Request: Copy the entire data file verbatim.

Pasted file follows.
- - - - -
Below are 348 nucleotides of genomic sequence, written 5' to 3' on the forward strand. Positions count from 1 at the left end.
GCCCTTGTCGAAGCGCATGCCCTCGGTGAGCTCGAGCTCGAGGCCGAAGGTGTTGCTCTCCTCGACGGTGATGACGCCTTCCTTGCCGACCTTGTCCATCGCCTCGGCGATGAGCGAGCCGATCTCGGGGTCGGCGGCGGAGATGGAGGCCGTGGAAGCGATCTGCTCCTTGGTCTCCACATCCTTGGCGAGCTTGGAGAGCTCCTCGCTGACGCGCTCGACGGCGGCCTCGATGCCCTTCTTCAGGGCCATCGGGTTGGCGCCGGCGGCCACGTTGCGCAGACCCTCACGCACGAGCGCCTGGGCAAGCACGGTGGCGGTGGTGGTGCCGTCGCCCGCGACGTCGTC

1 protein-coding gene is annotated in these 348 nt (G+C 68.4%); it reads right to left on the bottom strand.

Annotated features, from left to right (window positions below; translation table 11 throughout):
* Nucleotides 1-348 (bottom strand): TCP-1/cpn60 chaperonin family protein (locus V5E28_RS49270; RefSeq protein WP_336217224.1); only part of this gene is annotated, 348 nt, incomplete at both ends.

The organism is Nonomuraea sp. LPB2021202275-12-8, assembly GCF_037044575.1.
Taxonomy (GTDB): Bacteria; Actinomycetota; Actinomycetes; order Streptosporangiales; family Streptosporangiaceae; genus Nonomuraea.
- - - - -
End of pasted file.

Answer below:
Below are 348 nucleotides of genomic sequence, written 5' to 3' on the forward strand. Positions count from 1 at the left end.
GCCCTTGTCGAAGCGCATGCCCTCGGTGAGCTCGAGCTCGAGGCCGAAGGTGTTGCTCTCCTCGACGGTGATGACGCCTTCCTTGCCGACCTTGTCCATCGCCTCGGCGATGAGCGAGCCGATCTCGGGGTCGGCGGCGGAGATGGAGGCCGTGGAAGCGATCTGCTCCTTGGTCTCCACATCCTTGGCGAGCTTGGAGAGCTCCTCGCTGACGCGCTCGACGGCGGCCTCGATGCCCTTCTTCAGGGCCATCGGGTTGGCGCCGGCGGCCACGTTGCGCAGACCCTCACGCACGAGCGCCTGGGCAAGCACGGTGGCGGTGGTGGTGCCGTCGCCCGCGACGTCGTC

1 protein-coding gene is annotated in these 348 nt (G+C 68.4%); it reads right to left on the bottom strand.

Annotated features, from left to right (window positions below; translation table 11 throughout):
* Nucleotides 1-348 (bottom strand): TCP-1/cpn60 chaperonin family protein (locus V5E28_RS49270; RefSeq protein WP_336217224.1); only part of this gene is annotated, 348 nt, incomplete at both ends.

The organism is Nonomuraea sp. LPB2021202275-12-8, assembly GCF_037044575.1.
Taxonomy (GTDB): Bacteria; Actinomycetota; Actinomycetes; order Streptosporangiales; family Streptosporangiaceae; genus Nonomuraea.